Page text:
After a wild third quarter, the market seems to have popped a few Peptos and stabilized at least a little bit this week, although a late Friday drop sent the SP 500 lower for the week. With little macro data news, investors turned their focus overseas (to Europe’s debt crisis) and on third-quarter earnings season, which kicks off in just over a week.
Company-specific news is mostly what drove stocks this week. Here’s a closer look at some of the SP 500’s most notable movers.
Still Getting Off the Mat
A few companies continued to struggle this week as expectations for the third quarter were revised. These three companies led the laggards this week:
The chips are down: Chipmakers came under pressure this week when AMD lowered guidance for the third quarter and Micron Technologies (MU) reported a loss for the fiscal fourth quarter. AMD is still expecting revenue growth but at a more modest rate of 4% to 6%. So far this week, shares have fallen 17.7%.
Solar burn: Any company involved in the solar industry had a rough time this week, and MEMC Electronic Materials was no different. Polysilicon prices continue to be under pressure, which helped send MEMC down 14.2% for the week. There doesn’t appear to be much light at the end of the tunnel for suppliers, which are being squeezed by lower module demand and more vertical integration at solar manufacturers.
Flixbuster sequel: The mess at Netflix continued this week as investors bet against the company’s plan to split into streaming and DVD businesses. Shares fell 11% yesterday alone, and investors who were once giddy about Netflix’s future have turned into the company’s biggest haters.
It’s Good To Be On Top
On the other end of the spectrum, some companies bucked the bear trend and rose. Several financial stocks, in particular, got a nice lift. Minor steps toward allaying the market’s concern over Europe’s debt problems led to some financial stocks bouncing higher this week. Here are three of the notable movers.
Fizzy financials: Genworth Financial and Aflac traded significantly higher this week as the market’s concerns about Europe took a temporary break. Germany’s Parliament voted to expand a bailout fund for Europe’s most troubled countries. This seems to be an up-and-down sector every week, but this week Genworth Financial climbed 12.8%.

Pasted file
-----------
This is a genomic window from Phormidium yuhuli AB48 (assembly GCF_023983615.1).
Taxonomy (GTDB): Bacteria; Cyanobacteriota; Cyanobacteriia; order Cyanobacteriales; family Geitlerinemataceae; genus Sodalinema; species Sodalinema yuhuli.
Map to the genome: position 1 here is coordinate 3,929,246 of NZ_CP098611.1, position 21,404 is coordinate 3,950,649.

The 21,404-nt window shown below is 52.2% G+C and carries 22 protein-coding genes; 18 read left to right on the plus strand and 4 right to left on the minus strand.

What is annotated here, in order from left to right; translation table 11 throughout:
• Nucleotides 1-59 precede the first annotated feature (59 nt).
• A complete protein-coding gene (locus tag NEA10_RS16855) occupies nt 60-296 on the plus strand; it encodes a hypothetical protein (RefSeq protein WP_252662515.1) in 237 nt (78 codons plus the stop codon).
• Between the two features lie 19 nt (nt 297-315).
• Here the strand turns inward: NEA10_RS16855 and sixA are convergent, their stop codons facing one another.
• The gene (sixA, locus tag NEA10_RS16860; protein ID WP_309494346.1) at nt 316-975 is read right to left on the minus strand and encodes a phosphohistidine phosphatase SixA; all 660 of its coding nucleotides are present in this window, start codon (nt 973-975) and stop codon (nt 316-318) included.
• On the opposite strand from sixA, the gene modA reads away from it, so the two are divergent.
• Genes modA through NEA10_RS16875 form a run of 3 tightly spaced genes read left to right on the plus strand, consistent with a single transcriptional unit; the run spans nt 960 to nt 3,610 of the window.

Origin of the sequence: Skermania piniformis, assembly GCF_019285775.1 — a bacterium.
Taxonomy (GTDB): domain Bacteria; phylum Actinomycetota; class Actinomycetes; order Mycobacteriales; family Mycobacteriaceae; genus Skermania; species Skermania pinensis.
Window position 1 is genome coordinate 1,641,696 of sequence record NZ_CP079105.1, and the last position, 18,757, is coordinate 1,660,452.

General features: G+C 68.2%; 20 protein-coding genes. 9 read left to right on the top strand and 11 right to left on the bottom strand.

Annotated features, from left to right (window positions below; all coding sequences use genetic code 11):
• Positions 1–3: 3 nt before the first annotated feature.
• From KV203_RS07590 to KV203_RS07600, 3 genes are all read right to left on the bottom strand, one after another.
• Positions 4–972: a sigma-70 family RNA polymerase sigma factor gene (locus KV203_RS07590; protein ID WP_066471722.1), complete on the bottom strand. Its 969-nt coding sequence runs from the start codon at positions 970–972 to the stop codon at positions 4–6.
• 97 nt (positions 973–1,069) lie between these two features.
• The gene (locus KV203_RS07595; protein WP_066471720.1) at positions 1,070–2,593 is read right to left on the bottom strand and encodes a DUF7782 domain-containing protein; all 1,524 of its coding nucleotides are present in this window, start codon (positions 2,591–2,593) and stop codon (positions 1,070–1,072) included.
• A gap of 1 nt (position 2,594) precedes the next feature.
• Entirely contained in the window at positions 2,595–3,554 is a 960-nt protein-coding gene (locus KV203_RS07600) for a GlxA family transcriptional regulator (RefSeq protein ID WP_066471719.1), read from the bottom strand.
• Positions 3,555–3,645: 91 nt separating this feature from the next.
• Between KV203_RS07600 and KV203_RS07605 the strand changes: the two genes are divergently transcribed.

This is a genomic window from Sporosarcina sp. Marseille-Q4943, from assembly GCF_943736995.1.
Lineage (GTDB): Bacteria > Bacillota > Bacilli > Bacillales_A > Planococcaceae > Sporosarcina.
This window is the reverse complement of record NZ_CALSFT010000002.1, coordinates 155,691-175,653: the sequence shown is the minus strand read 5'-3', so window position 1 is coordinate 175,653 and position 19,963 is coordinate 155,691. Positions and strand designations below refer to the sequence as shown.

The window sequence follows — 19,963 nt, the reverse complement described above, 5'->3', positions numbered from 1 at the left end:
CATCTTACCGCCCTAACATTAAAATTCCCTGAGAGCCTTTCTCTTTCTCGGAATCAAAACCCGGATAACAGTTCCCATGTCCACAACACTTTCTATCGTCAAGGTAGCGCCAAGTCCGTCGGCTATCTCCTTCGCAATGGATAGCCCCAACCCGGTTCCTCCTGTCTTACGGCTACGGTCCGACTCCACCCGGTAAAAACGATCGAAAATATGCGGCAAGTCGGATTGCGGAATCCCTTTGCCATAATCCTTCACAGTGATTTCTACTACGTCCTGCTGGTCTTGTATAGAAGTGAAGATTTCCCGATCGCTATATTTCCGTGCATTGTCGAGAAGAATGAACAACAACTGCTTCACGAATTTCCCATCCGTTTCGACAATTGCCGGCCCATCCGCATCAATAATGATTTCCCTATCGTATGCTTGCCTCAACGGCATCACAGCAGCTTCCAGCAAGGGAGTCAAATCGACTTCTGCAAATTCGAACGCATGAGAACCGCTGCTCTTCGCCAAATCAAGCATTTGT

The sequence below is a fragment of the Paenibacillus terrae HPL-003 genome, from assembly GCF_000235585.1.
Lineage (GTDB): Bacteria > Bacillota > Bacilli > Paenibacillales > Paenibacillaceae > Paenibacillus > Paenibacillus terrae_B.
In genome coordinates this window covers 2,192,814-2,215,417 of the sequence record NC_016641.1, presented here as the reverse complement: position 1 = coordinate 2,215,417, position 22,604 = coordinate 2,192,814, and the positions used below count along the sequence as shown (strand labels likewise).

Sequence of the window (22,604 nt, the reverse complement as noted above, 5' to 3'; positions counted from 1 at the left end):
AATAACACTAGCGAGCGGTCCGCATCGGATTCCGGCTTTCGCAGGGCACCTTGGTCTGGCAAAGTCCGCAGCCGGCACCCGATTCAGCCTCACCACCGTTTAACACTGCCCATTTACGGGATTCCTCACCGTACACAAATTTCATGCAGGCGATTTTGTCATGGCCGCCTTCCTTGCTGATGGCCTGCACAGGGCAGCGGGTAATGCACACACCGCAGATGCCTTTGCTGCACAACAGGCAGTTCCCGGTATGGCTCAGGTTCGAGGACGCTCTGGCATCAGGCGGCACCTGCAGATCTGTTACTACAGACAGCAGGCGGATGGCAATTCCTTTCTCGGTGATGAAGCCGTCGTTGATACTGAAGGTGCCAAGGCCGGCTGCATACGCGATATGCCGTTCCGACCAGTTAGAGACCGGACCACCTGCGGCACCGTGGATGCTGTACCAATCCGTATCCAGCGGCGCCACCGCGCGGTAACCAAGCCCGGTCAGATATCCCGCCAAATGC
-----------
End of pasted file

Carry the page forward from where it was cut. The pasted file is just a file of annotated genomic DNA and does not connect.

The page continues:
Loving the leases: Every few quarters, the real estate value argument is recycled with Sears Holdings as a way to unlock value. This week, that thesis may have turned into more of a reality as the company opened up most of its locations to leases from interested retailers. Investor Eddie Lampert has not been able to turn the retailer around and may be trying to cash out any value that’s left. So far, investors like what they see.
Big wheels turning: This week, reports that China’s auto market was seeing record demand sent Goodyear higher as tire makers expect to sell a record number of tires. Rubber prices also increased, but tire manufacturers should be able to pass on the increased cost to customers. J.D. Power estimates that global car and light commercial vehicle sales will rise 4% this year and 10% in 2012, so investors are trying to beat the rush into the sector.
One Eye on the Past, One Eye on the Future
The third quarter has been rough for most investors, but tomorrow starts a whole new quarter. Earnings season truly gets under way when Alcoa (AA) releases earnings on Oct. 11, and that’s when we’ll find out if this quarter’s fears were truly justified. Something tells me there will be a lot of companies that will surprise investors on the upside.
Motley Fool contributor Travis Hoium does not have a position in any company mentioned. You can follow Travis on Twitter at @FlushDrawFool and check out his personal stock holdings. The Motley Fool owns shares of Aflac. Motley Fool newsletter services have recommended buying shares of Netflix and Aflac, as well as creating a bear put spread position in Netflix.
Tagged: Advanced Micro Devices, AdvancedMicroDevices, alcoa, alcoa earnings, AlcoaEarnings, Genworth Financial, GenworthFinancial, Goodyear Tire and Rubber, GoodyearTireAndRubber, Memc Electronic Materials,